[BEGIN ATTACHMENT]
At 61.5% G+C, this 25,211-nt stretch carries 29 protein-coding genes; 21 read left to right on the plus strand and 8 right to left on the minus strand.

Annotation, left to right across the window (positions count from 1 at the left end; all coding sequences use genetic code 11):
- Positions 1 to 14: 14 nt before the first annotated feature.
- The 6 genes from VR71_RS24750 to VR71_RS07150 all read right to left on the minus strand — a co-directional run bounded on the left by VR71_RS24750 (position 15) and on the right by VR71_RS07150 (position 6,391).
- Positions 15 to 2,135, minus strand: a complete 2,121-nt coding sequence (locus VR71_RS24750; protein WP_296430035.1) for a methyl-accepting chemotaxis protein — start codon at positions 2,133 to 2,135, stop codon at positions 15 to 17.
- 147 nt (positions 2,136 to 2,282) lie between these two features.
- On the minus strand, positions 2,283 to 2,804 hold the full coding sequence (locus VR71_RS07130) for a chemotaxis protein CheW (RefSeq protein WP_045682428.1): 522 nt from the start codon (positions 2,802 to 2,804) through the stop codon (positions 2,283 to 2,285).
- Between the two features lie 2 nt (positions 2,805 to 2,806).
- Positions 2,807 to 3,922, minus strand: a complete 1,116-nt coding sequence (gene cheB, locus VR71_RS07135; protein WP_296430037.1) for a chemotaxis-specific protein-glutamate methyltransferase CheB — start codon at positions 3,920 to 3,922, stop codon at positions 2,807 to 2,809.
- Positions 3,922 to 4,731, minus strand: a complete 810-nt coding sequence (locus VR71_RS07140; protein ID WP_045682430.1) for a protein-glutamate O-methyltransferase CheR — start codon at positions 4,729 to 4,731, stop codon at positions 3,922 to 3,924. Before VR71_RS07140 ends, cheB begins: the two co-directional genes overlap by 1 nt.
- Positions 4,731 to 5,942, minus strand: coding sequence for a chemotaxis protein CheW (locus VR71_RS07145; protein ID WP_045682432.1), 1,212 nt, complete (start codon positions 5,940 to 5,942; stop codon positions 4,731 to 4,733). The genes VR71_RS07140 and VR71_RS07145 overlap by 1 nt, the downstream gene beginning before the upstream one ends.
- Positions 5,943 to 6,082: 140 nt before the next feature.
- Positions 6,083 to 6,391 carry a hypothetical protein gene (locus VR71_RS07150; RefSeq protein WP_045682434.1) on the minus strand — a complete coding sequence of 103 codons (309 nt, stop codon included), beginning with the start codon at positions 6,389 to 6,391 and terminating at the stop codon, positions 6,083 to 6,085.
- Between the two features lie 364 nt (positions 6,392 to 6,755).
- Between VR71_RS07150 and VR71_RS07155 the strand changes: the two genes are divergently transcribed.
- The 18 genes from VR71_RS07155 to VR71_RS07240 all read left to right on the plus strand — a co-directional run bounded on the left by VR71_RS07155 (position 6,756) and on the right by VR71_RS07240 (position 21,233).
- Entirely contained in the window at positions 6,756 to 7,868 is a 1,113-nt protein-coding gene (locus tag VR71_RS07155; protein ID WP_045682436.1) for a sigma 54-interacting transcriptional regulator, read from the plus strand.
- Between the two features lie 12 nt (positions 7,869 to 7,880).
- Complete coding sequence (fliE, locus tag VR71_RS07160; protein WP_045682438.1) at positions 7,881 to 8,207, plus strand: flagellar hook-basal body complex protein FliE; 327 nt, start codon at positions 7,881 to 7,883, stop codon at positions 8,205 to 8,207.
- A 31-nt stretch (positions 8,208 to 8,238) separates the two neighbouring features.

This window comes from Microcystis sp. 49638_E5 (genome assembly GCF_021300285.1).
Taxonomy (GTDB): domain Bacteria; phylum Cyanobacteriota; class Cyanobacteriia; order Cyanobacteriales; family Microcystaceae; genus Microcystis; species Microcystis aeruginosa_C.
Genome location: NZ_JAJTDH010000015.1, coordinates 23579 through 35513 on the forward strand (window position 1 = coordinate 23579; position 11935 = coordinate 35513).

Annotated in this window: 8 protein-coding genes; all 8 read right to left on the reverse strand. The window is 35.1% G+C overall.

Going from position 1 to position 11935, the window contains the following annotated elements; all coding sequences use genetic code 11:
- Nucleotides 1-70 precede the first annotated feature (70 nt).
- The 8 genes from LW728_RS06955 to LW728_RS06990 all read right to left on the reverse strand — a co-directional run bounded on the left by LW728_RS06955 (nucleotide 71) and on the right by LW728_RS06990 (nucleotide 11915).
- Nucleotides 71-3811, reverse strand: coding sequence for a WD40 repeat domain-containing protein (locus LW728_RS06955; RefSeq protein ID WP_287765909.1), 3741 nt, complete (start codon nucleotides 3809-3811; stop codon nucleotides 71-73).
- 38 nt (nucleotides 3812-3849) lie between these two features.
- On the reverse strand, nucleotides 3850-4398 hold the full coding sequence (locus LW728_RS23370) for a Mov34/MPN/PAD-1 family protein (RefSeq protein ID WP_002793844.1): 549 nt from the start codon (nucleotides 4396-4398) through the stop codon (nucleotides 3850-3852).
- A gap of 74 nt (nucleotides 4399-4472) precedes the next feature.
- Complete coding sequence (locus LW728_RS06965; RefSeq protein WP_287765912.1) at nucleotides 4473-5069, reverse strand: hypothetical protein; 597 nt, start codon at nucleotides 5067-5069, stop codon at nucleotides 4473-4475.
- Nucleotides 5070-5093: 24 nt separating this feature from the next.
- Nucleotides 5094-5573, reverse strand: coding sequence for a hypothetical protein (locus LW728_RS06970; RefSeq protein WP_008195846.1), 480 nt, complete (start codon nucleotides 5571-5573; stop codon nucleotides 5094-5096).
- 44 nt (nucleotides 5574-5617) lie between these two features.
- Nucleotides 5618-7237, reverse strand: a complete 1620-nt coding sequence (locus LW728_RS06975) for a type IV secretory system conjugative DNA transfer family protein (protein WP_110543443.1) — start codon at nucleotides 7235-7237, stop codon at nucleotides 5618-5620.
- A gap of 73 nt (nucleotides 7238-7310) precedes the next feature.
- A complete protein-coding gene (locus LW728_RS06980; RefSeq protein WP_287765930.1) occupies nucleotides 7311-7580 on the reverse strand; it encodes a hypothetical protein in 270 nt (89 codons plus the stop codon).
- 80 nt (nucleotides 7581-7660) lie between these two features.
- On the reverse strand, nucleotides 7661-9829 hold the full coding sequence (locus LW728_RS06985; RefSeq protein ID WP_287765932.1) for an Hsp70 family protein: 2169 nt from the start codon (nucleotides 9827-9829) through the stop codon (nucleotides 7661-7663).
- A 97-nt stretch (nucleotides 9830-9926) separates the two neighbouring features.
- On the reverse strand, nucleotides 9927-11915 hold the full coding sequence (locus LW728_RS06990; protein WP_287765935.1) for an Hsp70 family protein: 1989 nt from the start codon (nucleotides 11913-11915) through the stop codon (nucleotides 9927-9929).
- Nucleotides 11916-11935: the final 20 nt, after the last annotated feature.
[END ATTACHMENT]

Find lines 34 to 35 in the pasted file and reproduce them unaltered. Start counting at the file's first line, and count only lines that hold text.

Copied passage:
- Nucleotides 5094-5573, reverse strand: coding sequence for a hypothetical protein (locus LW728_RS06970; RefSeq protein WP_008195846.1), 480 nt, complete (start codon nucleotides 5571-5573; stop codon nucleotides 5094-5096).
- 44 nt (nucleotides 5574-5617) lie between these two features.